Since the Orioles drafted left-hander Drew Rom in the fourth round last year, there haven’t been many starts like last Thursday’s against Greensboro. The seven earned runs, 10 hits and three walks he surrendered all either tied or set career highs.
All of that speaks to the 19-year-old’s success this year for Low-A Delmarva, with a 3.09 ERA and a 1.27 WHIP with 116 strikeouts in 90 1/3 innings. But as he returns to the mound Wednesday to face Lakewood, Rom has had the full complement of information and instruction available to him to get back on track.
It’s a week’s worth of work that includes video review, diving into the data and time in the bullpen that allows Rom and the rest of the young arms under Shorebirds pitching coach Justin Ramsey to attack their weaknesses and accentuate their strengths while removing the guesswork. It involves plenty of new tactics, but starts with the unteachable traits, such as attitude and athleticism, that get a player this far in the first place.
“His attitude the next day, it was good to see, especially when you talk about a younger guy, what he’s going to come back the next day with,” Ramsey said. “He was ready to go back to work and he’s done a really good job applying it.”
That work always begins with video review, good or bad. With a rainout Friday in Hagerstown for the Shorebirds, Ramsey wanted to let Rom have a little bit of time to get away from such an uncharacteristic start. It was made worse by the umpiring crew reversing a third-out call in the outfield and bringing him back from the dugout in the second inning.
Rom has succeeded all year with a four-pitch mix off an 88-90 mph fastball.
He only had the fastball working in his last start, with neither breaking ball too sharp. The video showed why.
“The first inning, the first batter, we could tell it wasn’t correct or how it has been,” Rom said.
Rom and Ramsey figured out he wasn’t landing on time, which altered his weight load and contributed to his shoulder flying open through his delivery instead of being short and compact.
“It’s something we’ve been working on all year,” Rom said. “Some starts have been worse than others, and it’s all about finding a happy medium to it, through my bullpen, figuring out what feels right and making sure in my minds, kind of going step by step through the checkpoints.”
That’s where Rom was focused in his bullpen session Sunday in Hagerstown.
“For me, it was keeping my shoulder not necessarily closed off, but thinking it’s closed off, and have it travel with my hip and keep that down slope as much as possible when it’s time to throw,” Rom said.
“He’s usually pretty good with it, and I think the aptitude that he’s shown with those feels and the athleticism to kind of do some things that maybe you’d expect to take a couple days for most guys,” Ramsey said, “he usually applies pretty well.”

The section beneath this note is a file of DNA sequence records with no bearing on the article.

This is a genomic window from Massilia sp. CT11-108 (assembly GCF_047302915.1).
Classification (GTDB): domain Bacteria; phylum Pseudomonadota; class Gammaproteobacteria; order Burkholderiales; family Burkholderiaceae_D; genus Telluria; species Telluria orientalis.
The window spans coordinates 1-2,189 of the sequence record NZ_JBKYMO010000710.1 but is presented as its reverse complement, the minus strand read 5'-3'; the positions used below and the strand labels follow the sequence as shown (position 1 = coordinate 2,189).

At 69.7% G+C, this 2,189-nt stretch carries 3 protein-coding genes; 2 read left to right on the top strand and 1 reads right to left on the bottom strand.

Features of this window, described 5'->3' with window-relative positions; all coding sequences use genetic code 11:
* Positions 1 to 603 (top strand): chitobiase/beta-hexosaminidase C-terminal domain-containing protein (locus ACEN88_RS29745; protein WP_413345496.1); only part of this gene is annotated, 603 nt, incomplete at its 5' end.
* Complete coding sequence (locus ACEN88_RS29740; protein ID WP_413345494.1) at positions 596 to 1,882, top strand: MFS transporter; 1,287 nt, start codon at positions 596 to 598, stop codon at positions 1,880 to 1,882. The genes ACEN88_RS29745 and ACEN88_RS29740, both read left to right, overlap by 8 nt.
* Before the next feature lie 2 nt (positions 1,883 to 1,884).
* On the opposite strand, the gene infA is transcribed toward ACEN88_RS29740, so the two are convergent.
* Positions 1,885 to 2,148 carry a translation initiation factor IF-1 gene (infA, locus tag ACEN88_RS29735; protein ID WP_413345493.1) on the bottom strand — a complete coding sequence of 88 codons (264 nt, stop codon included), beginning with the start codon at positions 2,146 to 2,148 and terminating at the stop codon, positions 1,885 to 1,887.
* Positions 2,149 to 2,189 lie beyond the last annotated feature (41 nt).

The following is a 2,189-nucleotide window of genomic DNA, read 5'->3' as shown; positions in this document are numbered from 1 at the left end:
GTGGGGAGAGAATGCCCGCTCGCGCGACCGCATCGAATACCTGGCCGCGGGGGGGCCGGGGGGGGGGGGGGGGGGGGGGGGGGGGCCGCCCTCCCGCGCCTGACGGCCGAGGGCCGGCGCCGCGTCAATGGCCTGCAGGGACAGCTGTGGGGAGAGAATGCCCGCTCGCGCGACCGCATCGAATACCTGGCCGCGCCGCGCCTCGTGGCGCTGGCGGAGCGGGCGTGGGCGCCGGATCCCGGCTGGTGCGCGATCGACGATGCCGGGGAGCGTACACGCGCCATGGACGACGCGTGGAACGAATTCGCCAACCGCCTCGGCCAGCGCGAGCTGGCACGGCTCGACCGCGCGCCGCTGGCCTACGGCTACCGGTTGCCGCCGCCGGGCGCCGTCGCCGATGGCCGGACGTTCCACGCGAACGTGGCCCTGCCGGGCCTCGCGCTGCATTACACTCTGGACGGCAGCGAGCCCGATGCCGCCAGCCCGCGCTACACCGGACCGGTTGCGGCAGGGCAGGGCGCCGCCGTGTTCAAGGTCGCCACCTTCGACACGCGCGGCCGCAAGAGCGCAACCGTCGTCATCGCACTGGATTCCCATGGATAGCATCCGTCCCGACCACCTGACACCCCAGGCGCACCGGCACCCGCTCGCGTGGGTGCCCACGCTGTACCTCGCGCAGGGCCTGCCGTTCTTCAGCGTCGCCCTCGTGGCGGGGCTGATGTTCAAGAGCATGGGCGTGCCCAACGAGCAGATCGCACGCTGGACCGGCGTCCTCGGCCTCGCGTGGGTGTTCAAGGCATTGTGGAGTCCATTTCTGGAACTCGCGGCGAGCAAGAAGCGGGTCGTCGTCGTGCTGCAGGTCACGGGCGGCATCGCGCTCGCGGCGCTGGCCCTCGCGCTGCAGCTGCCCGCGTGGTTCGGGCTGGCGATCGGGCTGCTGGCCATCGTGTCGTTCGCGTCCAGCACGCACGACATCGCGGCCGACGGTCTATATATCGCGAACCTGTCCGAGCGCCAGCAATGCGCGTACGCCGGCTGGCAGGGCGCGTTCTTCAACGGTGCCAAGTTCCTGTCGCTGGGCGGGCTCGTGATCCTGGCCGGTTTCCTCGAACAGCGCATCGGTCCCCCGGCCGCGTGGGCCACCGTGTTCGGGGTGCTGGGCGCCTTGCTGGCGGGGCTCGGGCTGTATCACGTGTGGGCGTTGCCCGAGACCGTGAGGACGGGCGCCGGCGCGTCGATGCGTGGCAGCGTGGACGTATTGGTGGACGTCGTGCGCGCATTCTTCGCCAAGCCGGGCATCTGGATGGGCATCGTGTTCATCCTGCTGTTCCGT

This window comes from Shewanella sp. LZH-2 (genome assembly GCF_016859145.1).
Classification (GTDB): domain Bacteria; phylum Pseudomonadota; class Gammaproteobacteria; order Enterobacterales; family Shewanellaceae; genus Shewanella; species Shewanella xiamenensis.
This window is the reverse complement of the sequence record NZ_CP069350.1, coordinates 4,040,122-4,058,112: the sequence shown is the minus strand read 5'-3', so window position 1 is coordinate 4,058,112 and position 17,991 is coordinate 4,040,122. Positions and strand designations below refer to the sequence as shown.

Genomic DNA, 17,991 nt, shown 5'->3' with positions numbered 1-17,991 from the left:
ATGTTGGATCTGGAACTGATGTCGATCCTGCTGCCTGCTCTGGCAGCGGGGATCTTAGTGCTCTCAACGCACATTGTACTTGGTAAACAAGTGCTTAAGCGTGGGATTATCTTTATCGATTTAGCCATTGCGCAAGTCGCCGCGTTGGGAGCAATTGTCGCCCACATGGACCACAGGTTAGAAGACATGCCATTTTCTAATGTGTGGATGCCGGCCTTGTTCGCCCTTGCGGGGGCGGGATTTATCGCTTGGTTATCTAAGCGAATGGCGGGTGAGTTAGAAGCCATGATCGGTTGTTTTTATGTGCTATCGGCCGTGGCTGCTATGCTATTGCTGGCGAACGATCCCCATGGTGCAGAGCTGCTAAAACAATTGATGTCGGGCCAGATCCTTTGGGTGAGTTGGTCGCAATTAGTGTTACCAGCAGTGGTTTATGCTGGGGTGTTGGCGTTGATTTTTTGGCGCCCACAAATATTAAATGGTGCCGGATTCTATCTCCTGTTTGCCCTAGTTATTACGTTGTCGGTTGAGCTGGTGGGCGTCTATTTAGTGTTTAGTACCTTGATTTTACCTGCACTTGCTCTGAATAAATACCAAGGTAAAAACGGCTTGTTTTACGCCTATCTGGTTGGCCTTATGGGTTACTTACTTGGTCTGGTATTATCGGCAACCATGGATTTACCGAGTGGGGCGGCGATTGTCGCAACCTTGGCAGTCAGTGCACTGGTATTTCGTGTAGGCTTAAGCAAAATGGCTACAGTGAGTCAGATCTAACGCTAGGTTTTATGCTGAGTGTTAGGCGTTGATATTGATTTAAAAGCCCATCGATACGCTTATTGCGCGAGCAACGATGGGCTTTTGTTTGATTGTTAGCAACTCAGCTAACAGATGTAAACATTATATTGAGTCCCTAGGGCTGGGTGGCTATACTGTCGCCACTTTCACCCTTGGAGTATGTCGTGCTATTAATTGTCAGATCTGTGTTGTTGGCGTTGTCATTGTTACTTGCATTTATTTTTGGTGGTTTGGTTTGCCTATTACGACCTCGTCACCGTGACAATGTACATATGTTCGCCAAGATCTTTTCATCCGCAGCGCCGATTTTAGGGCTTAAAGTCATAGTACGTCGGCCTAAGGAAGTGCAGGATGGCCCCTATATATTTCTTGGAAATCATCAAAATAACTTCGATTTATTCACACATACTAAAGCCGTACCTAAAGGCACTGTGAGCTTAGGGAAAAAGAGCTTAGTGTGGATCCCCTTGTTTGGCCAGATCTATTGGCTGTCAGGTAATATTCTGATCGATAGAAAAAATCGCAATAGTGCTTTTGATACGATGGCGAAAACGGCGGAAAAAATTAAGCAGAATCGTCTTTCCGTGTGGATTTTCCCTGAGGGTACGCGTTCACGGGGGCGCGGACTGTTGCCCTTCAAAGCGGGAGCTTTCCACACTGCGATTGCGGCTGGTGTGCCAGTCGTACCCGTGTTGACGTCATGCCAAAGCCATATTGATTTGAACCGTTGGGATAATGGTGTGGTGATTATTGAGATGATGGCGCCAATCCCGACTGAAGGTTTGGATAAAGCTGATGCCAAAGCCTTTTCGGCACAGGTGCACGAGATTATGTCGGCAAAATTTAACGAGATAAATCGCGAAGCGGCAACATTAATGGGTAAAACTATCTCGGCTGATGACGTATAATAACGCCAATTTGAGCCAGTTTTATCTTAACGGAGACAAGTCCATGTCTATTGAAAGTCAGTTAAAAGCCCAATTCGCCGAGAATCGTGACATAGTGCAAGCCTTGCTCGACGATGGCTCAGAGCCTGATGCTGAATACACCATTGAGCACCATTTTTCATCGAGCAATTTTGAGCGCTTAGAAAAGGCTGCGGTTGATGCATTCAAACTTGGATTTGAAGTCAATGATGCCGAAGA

All of this is backed up by the data revolution that finally got to the Orioles’ farm this year. Rom said a lot of the data from the TrackMan systems from his last start was under what it had been for most of the year. Ramsey said seeing his release-point data can show the pitch-to-pitch symptoms of a mechanical problem.
Once they address the delivery, the use of the edgertronic slow-motion cameras in every bullpen session allows the pitchers to see, in real-time, whether the countless things that go into each delivery are allowing their hand to get to the right place.
“The edgertronic lets us see where the fingers are at, so we know certain things lead to them being on the outside of the ball compared to the top of the ball where we want them, so we can key in on that,” Ramsey said. “What’s nice is seeing it in the bullpen and knowing what the slider looked like before we had the cue. And looking at it afterward and looking at the difference, you can kind of see what you need to see with that kind of stuff.”
Such a routine is well-cast at this point in the season, with Rom having made 20 appearances and Ramsey having learned what works and what doesn’t. Rom said they’re “kind of the same person” in that they’ve “both bought all-in on this technology and how it helps players develop.”
The first full professional season for any pitcher, let alone the youngest the Orioles assigned to a full-season team, can be taxing. It’s a physical grind that pitchers have to learn to live through as well as a mental one. But Rom has enjoyed the record-setting Shorebirds season, and thinks it’s a “huge step forward” in his career to have had a full-season debut like this.
Thanks to this week’s work, he’s more than hopeful his next start will be different from the last.
“I feel immensely more confident in myself that I’ll go out there and compete tomorrow and have a better start than I did last time, just going through my whole progression, going through my routine and having that down pat with a couple of things,” Rom said.